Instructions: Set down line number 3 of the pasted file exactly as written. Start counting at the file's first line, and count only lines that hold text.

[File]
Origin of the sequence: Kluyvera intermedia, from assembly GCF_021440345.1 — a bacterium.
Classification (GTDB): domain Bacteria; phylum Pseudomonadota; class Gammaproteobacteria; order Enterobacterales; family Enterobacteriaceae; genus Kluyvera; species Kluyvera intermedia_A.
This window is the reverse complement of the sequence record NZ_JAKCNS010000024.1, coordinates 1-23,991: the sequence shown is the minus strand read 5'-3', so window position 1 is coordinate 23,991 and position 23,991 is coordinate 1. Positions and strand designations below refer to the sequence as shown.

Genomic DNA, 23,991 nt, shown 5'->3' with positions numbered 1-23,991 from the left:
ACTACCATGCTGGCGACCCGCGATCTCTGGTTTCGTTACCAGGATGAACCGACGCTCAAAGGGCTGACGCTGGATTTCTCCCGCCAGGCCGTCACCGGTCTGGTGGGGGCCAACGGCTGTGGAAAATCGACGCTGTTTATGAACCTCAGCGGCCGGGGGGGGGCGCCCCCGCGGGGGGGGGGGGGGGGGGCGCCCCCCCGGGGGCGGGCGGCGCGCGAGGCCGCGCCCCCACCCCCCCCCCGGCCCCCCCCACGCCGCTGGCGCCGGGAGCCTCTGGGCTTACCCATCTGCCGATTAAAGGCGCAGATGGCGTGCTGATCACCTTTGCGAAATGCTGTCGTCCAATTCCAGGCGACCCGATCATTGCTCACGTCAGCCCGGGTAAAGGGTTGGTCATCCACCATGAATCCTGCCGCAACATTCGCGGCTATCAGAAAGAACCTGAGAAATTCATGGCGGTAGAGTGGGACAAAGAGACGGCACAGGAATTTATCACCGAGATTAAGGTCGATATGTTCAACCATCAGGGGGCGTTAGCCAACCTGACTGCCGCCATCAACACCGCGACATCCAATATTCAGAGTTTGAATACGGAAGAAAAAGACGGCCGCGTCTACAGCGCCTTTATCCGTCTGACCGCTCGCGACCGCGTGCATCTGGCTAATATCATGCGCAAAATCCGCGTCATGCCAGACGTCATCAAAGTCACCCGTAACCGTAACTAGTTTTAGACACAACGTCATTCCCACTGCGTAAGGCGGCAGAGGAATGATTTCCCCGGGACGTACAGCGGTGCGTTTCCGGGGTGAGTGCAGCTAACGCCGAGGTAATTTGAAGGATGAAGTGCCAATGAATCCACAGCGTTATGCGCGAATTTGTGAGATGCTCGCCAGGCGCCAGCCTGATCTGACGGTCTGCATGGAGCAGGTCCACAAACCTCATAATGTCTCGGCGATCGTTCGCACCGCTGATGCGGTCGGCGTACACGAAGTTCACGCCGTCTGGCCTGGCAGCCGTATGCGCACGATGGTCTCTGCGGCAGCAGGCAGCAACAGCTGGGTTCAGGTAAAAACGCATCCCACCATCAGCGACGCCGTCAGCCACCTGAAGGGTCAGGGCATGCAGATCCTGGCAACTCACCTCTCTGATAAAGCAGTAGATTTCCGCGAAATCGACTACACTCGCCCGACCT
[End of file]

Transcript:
This window is the reverse complement of the sequence record NZ_JAKCNS010000024.1, coordinates 1-23,991: the sequence shown is the minus strand read 5'-3', so window position 1 is coordinate 23,991 and position 23,991 is coordinate 1. Positions and strand designations below refer to the sequence as shown.